During atherosclerosis plaques can rupture, when this occurs the ruptured plaque can recruit platelets to the rupture site, in a very similar fashion to vascular injury. This causes the platelets to activate and along with clotting factors, form an unwanted blood clot. The problem with a blood clot formed without vascular injury is that it can cause blockage of the affected blood vessel. A result of this blockage in combination with reduced blood flow can cause life-threatening cardiovascular events such as heart attack or stroke [13]. In some cases, the blockage can cause a portion of the heart to die which again can lead to a heart attack.

Fatty acids, atherosclerosis, platelets & CVD – how does it all link? 
Excess fatty acids in the blood can exert a profound effect on blood clotting and can lead to hypercoagulability of the blood, which in turn can lead to thrombosis [14]. LDL attaches to a protein on the surface of platelets called CD36 which causes platelets to become “stickier”. When this happens, platelets release chemicals that cause inflammation and can damage the walls of the blood vessels, contributing to the creation of these atherosclerotic plaques [15].

Risk factors of CVD [1]:

  • high blood pressure
  • smoking
  • high cholesterol 
  • diabetes
  • inactivity 
  • obesity 
  • family history 
  • ethnic background 
  • age
  • gender
  • diet
  • alcohol 

CVDs are likely to be a multifactorial process, which includes interactions between LDLs, platelets, clotting factors, blood vessel walls and inflammation, that together contribute to the development of CVD. In most cases, CVD can be prevented by reducing risk factors and leading a healthy lifestyle. For heart-healthy recipes check out some of the tasty recipes in the BHF’s Heart Matters magazine.

A healthy heart is a happy heart, looking after our cardiovascular health can really help reduce the NHS burden and hopefully one day, CVD won’t be the leading cause of death worldwide! 

As a cardiovascular research scientist, I firmly believe that developing our understanding of the cardiovascular system and what goes wrong at a cellular level during cardiovascular disease will help us to provide improved preventative measures and/or more targeted treatments. 

Thank you for reading, I hope you enjoyed this post!

See you in the next one.

Beth x

References:

[1] nhs.uk. 2020. Cardiovascular Disease. [online] Available at: <https://www.nhs.uk/conditions/cardiovascular-disease/&gt;

[2] http://www.heart.org. 2020. What Is Cardiovascular Disease?. [online] Available at: <https://www.heart.org/en/health-topics/consumer-healthcare/what-is-cardiovascular-disease&gt;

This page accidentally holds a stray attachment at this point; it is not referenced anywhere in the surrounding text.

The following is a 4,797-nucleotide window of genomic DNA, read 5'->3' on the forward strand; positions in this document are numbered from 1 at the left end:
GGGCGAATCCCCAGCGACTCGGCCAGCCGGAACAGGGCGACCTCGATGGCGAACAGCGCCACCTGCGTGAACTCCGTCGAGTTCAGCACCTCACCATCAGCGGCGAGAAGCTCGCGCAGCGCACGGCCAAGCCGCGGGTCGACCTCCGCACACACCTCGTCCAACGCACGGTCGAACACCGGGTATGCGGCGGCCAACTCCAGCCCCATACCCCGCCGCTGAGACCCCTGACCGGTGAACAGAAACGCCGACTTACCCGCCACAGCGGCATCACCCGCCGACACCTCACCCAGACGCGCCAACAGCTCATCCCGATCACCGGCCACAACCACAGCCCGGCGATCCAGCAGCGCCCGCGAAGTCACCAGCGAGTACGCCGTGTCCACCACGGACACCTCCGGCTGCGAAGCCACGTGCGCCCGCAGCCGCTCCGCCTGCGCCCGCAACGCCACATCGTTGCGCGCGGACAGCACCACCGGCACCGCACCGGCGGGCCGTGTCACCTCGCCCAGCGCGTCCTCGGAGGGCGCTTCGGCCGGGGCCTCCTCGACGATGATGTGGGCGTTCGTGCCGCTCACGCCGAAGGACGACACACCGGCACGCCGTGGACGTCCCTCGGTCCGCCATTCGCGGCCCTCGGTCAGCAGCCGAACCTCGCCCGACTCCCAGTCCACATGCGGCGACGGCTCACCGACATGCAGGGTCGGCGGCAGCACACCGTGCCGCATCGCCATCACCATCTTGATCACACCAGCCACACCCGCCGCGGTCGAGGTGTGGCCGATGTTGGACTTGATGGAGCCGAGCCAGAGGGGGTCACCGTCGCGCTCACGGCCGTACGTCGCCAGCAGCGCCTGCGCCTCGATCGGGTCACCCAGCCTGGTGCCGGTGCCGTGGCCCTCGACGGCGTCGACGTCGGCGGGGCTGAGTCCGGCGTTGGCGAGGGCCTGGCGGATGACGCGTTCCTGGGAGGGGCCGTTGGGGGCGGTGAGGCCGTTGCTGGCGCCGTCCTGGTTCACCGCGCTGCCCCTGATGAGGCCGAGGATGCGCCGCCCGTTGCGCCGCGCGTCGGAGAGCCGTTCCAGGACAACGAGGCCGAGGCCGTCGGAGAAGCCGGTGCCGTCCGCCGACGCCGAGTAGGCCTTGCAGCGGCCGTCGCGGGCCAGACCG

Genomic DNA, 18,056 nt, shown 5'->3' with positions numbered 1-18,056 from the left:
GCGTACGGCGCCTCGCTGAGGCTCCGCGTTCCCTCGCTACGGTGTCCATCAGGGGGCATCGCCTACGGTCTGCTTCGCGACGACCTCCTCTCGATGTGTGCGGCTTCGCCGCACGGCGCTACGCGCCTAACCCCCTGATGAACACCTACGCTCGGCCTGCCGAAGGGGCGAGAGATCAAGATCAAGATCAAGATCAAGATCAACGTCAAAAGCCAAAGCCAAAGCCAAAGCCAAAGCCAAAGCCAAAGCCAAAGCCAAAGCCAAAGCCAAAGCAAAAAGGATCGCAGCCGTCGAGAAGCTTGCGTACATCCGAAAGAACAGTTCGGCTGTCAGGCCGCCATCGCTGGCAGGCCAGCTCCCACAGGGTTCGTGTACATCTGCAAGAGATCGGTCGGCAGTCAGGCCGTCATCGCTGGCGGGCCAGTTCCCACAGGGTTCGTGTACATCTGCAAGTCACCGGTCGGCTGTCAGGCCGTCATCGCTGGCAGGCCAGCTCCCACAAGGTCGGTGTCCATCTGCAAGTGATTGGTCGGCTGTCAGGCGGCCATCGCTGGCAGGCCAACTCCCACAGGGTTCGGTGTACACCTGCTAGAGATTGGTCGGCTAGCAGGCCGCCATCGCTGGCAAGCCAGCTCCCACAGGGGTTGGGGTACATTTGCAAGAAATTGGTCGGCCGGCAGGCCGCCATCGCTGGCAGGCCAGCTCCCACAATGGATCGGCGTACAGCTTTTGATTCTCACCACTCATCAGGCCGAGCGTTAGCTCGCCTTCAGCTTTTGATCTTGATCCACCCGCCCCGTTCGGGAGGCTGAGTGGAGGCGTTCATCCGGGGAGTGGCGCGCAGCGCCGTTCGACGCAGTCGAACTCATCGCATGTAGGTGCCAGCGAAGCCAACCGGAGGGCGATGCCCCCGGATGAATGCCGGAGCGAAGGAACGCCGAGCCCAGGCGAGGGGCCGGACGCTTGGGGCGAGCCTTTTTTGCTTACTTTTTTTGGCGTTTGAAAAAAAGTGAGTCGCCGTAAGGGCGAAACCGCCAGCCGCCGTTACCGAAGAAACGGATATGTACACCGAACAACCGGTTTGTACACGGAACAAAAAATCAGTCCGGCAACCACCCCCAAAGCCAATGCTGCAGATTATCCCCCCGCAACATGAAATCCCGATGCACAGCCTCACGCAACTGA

[3] Who.int. 2020. Cardiovascular Diseases (Cvds). [online] Available at: <https://www.who.int/news-room/fact-sheets/detail/cardiovascular-diseases-(cvds)&gt;

[4] British Heart Foundation. 2020. Coronary Heart Disease. [online] Available at: <https://www.bhf.org.uk/informationsupport/conditions/coronary-heart-disease&gt;

[5] British Heart Foundation. 2020. Stroke – Causes, Signs And Symptoms. [online] Available at: <https://www.bhf.org.uk/informationsupport/conditions/stroke&gt;

[6] Mayo Clinic. 2020. Peripheral Artery Disease (PAD) – Symptoms And Causes. [online] Available at: <https://www.mayoclinic.org/diseases-conditions/peripheral-artery-disease/symptoms-causes/syc-20350557&gt;

[7] 2020. Rheumatic Heart Disease. [online] Available at: <https://www.hopkinsmedicine.org/health/conditions-and-diseases/rheumatic-heart-disease&gt;

[8] Bhf.org.uk. 2020. Congenital Heart Disease. [online] Available at: <https://www.bhf.org.uk/informationsupport/conditions/congenital-heart-disease&gt;

[9] Mayo Clinic. 2020. Deep Vein Thrombosis – Symptoms And Causes. [online] Available at: <https://www.mayoclinic.org/diseases-conditions/deep-vein-thrombosis/symptoms-causes/syc-20352557>

[10] Mayo Clinic. 2020. Pulmonary Embolism – Symptoms And Causes. [online] Available at: <https://www.mayoclinic.org/diseases-conditions/pulmonary-embolism/symptoms-causes/syc-20354647&gt;

[11] nhs.uk. 2020. Abdominal Aortic Aneurysm. [online] Available at: <https://www.nhs.uk/conditions/abdominal-aortic-aneurysm/&gt;

[12] Siri-Tarino, P., Sun, Q., Hu, F. and Krauss, R., 2010. Saturated Fatty Acids and RisCoronary Heart Disease: Modulation by Replacement Nutrients. Current Atherosclerosis Reports, 12(6), pp.384-390. http://www.heart.org. 2020. Atherosclerosis. [online] Available at: <https://www.heart.org/en/health-topics/cholesterol/about-cholesterol/atherosclerosis&gt;

[13] http://www.heart.org. 2020. Atherosclerosis. [online] Available at: <https://www.heart.org/en/health-topics/cholesterol/about-cholesterol/atherosclerosis&gt;

[14] HOOK, J., WARNER, E. and CONNOR, W., 1967. Platelets, Fatty Acids and Thrombosis. Circulation Research, 20(1), pp.11-17. <https://www.ahajournals.org/doi/pdf/10.1161/01.RES.20.1.11>

[15] Bhf.org.uk. 2020. How Do Cholesterol And Platelets Team Up To Cause Blood Vessel Damage?. [online] Available at: <https://www.bhf.org.uk/research-projects/characterising-the-thromboinflammatory-roles-of-platelet-cd36&gt;

Beth talks blood: part 7

Blood & the immune system:
The immune system is essential for our survival, without it our bodies would be open to attack from bacteria, viruses, parasites and more. It is made of up of organs, cells and chemicals that fight infection. It can distinguish our tissue from foreign tissue i.e. self from non-self. Dead and faulty cells are also recognised and cleared by the immune system [1-2].

The main parts of the immune system are white blood cells, antibodies, the complement system, the lymphatic system, the spleen, the thymus and the bone marrow. These all work as part of our immune system to actively fight infection [1-3].